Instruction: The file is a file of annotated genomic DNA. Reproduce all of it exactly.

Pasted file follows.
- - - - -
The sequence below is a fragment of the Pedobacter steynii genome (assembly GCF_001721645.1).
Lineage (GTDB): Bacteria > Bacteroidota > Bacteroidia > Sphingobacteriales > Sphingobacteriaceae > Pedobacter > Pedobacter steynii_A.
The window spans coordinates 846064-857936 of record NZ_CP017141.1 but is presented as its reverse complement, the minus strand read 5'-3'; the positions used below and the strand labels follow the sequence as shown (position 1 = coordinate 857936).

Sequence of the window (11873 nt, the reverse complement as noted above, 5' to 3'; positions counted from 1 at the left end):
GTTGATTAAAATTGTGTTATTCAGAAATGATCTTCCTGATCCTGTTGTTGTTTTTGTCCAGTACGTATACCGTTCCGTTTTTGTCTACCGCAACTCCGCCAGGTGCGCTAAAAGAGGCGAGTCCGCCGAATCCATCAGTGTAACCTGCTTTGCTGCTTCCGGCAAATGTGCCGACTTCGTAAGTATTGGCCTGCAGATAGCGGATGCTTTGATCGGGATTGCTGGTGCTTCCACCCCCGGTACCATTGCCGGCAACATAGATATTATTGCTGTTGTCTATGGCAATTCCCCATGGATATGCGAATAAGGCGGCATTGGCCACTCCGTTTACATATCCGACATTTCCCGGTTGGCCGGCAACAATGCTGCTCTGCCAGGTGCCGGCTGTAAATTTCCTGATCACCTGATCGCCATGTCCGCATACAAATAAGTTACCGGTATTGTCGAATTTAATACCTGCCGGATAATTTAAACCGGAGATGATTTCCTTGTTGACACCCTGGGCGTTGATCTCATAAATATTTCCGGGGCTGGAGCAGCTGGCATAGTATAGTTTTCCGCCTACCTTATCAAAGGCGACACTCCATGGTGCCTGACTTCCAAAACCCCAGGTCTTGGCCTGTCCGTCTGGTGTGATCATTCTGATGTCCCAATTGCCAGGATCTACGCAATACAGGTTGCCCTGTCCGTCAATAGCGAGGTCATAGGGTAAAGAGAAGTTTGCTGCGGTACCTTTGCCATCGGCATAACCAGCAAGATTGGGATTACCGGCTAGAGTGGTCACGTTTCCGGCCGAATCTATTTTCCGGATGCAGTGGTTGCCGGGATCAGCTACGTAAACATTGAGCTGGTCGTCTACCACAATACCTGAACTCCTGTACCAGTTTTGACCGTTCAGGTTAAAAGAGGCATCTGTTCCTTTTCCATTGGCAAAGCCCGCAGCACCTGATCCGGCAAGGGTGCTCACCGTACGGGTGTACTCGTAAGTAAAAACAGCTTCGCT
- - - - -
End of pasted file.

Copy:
The sequence below is a fragment of the Pedobacter steynii genome (assembly GCF_001721645.1).
Lineage (GTDB): Bacteria > Bacteroidota > Bacteroidia > Sphingobacteriales > Sphingobacteriaceae > Pedobacter > Pedobacter steynii_A.
The window spans coordinates 846064-857936 of record NZ_CP017141.1 but is presented as its reverse complement, the minus strand read 5'-3'; the positions used below and the strand labels follow the sequence as shown (position 1 = coordinate 857936).

Sequence of the window (11873 nt, the reverse complement as noted above, 5' to 3'; positions counted from 1 at the left end):
GTTGATTAAAATTGTGTTATTCAGAAATGATCTTCCTGATCCTGTTGTTGTTTTTGTCCAGTACGTATACCGTTCCGTTTTTGTCTACCGCAACTCCGCCAGGTGCGCTAAAAGAGGCGAGTCCGCCGAATCCATCAGTGTAACCTGCTTTGCTGCTTCCGGCAAATGTGCCGACTTCGTAAGTATTGGCCTGCAGATAGCGGATGCTTTGATCGGGATTGCTGGTGCTTCCACCCCCGGTACCATTGCCGGCAACATAGATATTATTGCTGTTGTCTATGGCAATTCCCCATGGATATGCGAATAAGGCGGCATTGGCCACTCCGTTTACATATCCGACATTTCCCGGTTGGCCGGCAACAATGCTGCTCTGCCAGGTGCCGGCTGTAAATTTCCTGATCACCTGATCGCCATGTCCGCATACAAATAAGTTACCGGTATTGTCGAATTTAATACCTGCCGGATAATTTAAACCGGAGATGATTTCCTTGTTGACACCCTGGGCGTTGATCTCATAAATATTTCCGGGGCTGGAGCAGCTGGCATAGTATAGTTTTCCGCCTACCTTATCAAAGGCGACACTCCATGGTGCCTGACTTCCAAAACCCCAGGTCTTGGCCTGTCCGTCTGGTGTGATCATTCTGATGTCCCAATTGCCAGGATCTACGCAATACAGGTTGCCCTGTCCGTCAATAGCGAGGTCATAGGGTAAAGAGAAGTTTGCTGCGGTACCTTTGCCATCGGCATAACCAGCAAGATTGGGATTACCGGCTAGAGTGGTCACGTTTCCGGCCGAATCTATTTTCCGGATGCAGTGGTTGCCGGGATCAGCTACGTAAACATTGAGCTGGTCGTCTACCACAATACCTGAACTCCTGTACCAGTTTTGACCGTTCAGGTTAAAAGAGGCATCTGTTCCTTTTCCATTGGCAAAGCCCGCAGCACCTGATCCGGCAAGGGTGCTCACCGTACGGGTGTACTCGTAAGTAAAAACAGCTTCGCT